A. Fieschi Mostarda di Cremona

Where did all the apothecaries go? As I write this I feel like I’m giving the weltschmerz laced air of a woman who has seen it all and bought the t-shirt. Granted, I have never seen an apothecary, but I would trade the sterile, monochromatic blandness of Walgreen’s Pharmacy for those musty coiffers. The closest thing I’ve found lies in foreign groceries, the kinds in small cities where dust comes free with every purchase and meat comes in alive and often leaves alive as well. This particular treat resembles those murky jars with mysterious contents and comes from First Tracks as an intriguing gift. With a little research, we found that mostarda di Cremona is a condiment from Northern Italy consisting of preserved fruits in a mustard powder sauce. Despite looking a lot like alien eggs, it’s quite a unique regional product. It’s one of those things that has been around for centuries, unbeknownst to most of the American population. I had not heard of this prior to receiving it, making it that much more intriguing.First Tracks advised us to consume the little fruits with preserved Italian meat, like proscuitto, but before that, we had to perform an initial investigation. In other words, I needed to touch that fruit. It’s not every day you get to pry tiny fruits out of a gel-filled jar. The fruits inside were mainly stone fruits- peaches, nectarines, pears, and such, but also included a tiny orange. The consistency was thicker than a standard canned fruit syrup and more like a corn syrup texture- just as sticky. It had a spicy, sweet scent. The strangest thing about it, though I suppose this was more disorientation strange than actually strange, was that it tasted exactly like mustard, though with this thick, syrupy mouthfeel. Definitely unique.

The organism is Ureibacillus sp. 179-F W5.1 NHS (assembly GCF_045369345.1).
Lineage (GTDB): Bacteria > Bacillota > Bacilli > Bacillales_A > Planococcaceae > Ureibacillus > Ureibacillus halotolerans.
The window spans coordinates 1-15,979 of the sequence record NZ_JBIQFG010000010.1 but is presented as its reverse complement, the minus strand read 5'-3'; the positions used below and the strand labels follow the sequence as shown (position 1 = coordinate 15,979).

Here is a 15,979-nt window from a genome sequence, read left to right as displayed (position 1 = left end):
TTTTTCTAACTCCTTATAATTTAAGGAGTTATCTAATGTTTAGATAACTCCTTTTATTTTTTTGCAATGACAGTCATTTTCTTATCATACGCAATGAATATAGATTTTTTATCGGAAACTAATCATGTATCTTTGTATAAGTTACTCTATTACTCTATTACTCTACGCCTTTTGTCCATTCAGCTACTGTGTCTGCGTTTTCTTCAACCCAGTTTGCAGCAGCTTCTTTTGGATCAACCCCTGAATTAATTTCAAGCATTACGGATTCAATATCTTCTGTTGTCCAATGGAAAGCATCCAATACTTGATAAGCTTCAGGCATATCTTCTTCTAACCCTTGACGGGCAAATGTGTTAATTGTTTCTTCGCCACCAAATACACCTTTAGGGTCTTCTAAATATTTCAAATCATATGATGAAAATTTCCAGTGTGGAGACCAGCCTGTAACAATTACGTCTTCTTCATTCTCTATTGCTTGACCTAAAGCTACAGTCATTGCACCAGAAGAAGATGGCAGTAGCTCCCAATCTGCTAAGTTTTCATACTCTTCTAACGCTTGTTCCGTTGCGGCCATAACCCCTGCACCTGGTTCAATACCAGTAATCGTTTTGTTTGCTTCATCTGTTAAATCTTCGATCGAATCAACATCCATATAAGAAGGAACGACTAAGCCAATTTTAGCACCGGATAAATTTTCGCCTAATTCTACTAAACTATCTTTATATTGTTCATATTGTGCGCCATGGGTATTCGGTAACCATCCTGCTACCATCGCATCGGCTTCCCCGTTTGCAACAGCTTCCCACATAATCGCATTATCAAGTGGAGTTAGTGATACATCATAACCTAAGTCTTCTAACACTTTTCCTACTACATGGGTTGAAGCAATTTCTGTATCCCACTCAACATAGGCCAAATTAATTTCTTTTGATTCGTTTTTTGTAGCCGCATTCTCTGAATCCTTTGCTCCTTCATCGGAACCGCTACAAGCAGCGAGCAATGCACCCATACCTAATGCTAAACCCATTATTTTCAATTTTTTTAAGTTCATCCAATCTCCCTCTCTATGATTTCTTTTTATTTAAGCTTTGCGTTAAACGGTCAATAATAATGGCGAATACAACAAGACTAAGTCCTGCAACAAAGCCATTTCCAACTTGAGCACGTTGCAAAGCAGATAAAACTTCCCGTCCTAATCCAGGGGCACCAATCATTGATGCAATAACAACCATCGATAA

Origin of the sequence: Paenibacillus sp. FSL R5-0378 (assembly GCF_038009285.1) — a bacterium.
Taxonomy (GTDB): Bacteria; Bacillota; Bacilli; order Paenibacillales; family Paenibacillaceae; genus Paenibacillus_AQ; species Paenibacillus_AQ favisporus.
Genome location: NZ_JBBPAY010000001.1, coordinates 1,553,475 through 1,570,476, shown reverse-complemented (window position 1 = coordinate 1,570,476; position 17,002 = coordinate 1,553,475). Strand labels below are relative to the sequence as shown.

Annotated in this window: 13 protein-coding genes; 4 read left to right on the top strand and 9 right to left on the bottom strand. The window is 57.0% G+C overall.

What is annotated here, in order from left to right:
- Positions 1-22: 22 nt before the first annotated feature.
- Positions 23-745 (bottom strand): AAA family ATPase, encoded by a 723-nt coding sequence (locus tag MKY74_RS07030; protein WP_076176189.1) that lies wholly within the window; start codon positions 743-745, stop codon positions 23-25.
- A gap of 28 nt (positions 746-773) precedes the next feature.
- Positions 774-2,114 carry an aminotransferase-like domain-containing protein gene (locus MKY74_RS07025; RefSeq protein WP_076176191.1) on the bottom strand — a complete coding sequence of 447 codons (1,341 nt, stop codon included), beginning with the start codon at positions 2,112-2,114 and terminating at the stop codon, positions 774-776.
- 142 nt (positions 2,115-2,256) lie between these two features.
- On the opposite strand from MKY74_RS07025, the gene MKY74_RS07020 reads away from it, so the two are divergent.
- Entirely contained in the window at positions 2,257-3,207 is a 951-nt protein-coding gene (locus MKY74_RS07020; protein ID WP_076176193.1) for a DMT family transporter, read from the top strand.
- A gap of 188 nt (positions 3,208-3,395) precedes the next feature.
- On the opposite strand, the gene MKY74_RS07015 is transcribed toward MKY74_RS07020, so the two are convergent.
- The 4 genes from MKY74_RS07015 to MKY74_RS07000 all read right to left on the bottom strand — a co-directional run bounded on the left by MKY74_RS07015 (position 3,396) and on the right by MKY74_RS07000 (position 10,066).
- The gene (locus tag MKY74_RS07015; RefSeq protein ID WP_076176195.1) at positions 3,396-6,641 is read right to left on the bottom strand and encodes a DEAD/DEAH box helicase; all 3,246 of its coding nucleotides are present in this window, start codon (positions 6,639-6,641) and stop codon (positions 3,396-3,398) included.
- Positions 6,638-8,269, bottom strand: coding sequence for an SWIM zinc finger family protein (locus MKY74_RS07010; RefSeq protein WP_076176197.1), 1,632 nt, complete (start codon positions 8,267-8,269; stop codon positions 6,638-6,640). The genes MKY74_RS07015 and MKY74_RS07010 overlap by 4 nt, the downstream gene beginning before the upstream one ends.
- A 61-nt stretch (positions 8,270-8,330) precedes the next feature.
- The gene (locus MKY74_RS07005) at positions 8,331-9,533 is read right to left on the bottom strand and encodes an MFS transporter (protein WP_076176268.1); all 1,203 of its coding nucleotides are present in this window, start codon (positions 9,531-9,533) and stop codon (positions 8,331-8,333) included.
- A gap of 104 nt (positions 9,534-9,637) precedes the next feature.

The little fruits inside were surprisingly firm with mushiness only from the baby pear. When we cut into them, they harbored a crystalline, jellied texture reminding me of solidified polymers and tasted like the sauce in varying degrees. Out of all the fruits, the orange worked best with the spicy gel, the rind infused with a bitter, sweet flavor and a citrusy zing from the oils. I’d definitely try chopping this up in sesame noodles or on top of some roasted chicken. It was the kind of flavor that really seems to impart its sensations on other foods. We wanted to try these in a traditional application, so for dinner tonight we made a prosciutto and fresh mozzarella pizza with a few sliced fruits on top. Keepitcoming snacked on a few slices with some pieces of prosciutto as an antipasto. To drink, we took the cava and basil cocktail from The Roost and tweaked it to our liking. The end result was casual, and yet decadently sophisticated, something I could see myself eating out of the fridge as a snack or serving as a light summer lunch to friends. We extracted the little gems and sliced them into translucent wedges on top of the pie. Though we tried to wash some of the syrup off for fear of burning, a good deal of it seeped through the pizza crust and caramelized into a sticky area underneath. However, this was no problem- it transformed an unseasoned crust into a delicious, savory sweet treat! It did make it a bit difficult to handle. The flavor of the fruits really changed during the cooking process. The orange still remained the most intense and sauce-infused, but the peaches were gelatinous and juicy. The overall flavor was a charred, meaty, juicy spiciness, like pineapple ham or citrus marinated meat. On top of the pizza with crispy mozzarella, it was absolutely heavenly. A natural combination- meat, fruit, and cheese, just seemed to be bumped up another level as it was paired with peppery, piquant flavors. The heating element seems to be tricky- heating it too much dilutes the full spectrum of flavors.If I hadn’t already loved such a combination, this would have rendered me into a convert for sure. I was surprised at how versatile a condiment it was. I think my next step would be to incorporate this into a dessert, perhaps as a key ingredient in an individual crisp or mixed in with some ice cream. It really defied its hyper-specific ingredients, creating a delightful and universal set of flavors for all seasons.